Math Used Every Day
Date: 11/20/2001 at 23:04:49 From: Swanniqua Puryear Subject: What type of math do I use every day? What type of math do I use every day?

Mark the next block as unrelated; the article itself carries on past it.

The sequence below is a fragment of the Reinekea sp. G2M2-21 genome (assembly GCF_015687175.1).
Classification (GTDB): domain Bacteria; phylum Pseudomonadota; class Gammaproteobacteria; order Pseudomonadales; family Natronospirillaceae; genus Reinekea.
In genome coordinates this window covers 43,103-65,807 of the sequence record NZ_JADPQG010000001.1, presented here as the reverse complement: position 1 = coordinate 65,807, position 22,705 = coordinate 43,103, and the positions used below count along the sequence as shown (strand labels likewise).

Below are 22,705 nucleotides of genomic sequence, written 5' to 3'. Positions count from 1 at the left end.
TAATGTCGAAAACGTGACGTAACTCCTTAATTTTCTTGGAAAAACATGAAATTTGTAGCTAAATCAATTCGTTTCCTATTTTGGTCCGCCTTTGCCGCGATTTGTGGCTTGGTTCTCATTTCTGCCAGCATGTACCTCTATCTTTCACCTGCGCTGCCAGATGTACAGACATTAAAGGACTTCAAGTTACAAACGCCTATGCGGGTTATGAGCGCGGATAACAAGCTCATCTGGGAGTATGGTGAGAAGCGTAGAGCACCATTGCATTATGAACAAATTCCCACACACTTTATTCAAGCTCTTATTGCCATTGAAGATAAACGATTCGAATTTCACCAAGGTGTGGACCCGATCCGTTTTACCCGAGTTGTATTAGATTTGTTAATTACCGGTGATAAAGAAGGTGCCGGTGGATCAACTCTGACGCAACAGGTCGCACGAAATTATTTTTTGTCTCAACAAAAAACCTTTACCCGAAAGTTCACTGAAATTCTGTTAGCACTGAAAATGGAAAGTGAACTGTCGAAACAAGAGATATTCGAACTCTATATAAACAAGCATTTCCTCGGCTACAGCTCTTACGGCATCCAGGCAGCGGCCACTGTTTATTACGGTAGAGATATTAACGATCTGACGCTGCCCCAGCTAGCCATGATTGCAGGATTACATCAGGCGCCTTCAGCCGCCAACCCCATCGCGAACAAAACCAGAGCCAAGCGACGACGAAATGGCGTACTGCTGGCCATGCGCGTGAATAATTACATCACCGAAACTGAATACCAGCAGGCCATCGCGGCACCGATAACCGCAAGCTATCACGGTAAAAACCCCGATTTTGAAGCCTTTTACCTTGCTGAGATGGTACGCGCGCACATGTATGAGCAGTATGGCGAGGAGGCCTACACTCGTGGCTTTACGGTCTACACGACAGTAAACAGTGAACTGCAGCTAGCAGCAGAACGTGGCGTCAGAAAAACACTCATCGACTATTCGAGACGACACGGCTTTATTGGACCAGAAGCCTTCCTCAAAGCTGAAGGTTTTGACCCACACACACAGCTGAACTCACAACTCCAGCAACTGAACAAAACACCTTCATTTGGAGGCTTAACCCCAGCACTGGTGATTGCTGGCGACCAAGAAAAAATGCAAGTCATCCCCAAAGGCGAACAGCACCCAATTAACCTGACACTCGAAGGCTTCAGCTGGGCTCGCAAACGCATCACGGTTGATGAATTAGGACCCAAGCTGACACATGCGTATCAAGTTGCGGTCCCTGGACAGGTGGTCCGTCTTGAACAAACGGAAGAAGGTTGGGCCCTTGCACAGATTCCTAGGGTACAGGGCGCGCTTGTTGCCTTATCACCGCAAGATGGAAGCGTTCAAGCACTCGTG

Date: 11/21/2001 at 06:15:49 From: Doctor Pete Subject: Re: What type of math do I use every day? Hi, Thanks for writing to Dr. Math. That's an interesting question. I don't know, really - what's your day like? I mean, typical people go through their daily lives using various math concepts without even knowing it, but then again, you're an individual, and different people do different things. For example, maybe you don't use clocks. (Okay, most people do, but believe it or not, not everyone does!) Or maybe you've never driven a car, or you're not much of a shopper. Perhaps you've never played sports, or watched television. Maybe you've never used the Internet. But since you're able to e-mail us and ask us this question, I think it's pretty unlikely that you've never done these things. How do these activities use math? Well, it's really simple. Clocks tell time, but only if you know how to interpret them, which uses math. In particular, telling time uses addition and subtraction. How much longer until school gets out? How long did I sleep last night? When's my favorite TV show on? And if you know how to use it, clocks involve what is called sexagesimal counting; that is, counting by sixties. There are 60 seconds in a minute, 60 minutes in an hour. So we think of 15 minutes as a quarter of an hour, for example. That uses fraction concepts. We do a bit of math when we drive a car. We have an intuitive understanding of speed, for example. 30 miles per hour is slow, you might say, or 50 mph is too fast for barreling down local streets. How long would it take to drive from Los Angeles to San Francisco? It's about 370 miles. Or could you determine your average speed if you drove from Seattle to Tacoma in 20 minutes? Same thing with sports, whether it's running track or seeing how far you can throw that football. How many yards is it to first down? How would you keep score without using math? Shopping involves lots of math. How much change would you get if you paid for a $25.99 sweater with two twenties? How would you calculate sales tax, or a 30% discount? Tons of math there. Then again, maybe you love to build things, so you decide to get into furniture design. You'll use geometry like there's no tomorrow.... How long do I need to make that cut, or what size should that dovetail joint be? How many square yards of fabric do you need to upholster that couch? What angle do I need to cut the panel by, to make it fit? If you're living in a technologically advanced society, just about everything involves math of some sort. The computer you use is a machine to do binary arithmetic incredibly fast; the house you live in was constructed by architects who had to specify its dimensions, and engineers who had to to determine the loads the various parts could withstand. You would be hard pressed to find something that didn't relate to math in some way. Hope that helps to answer your question! - Doctor Pete, The Math Forum http://mathforum.org/dr.math/
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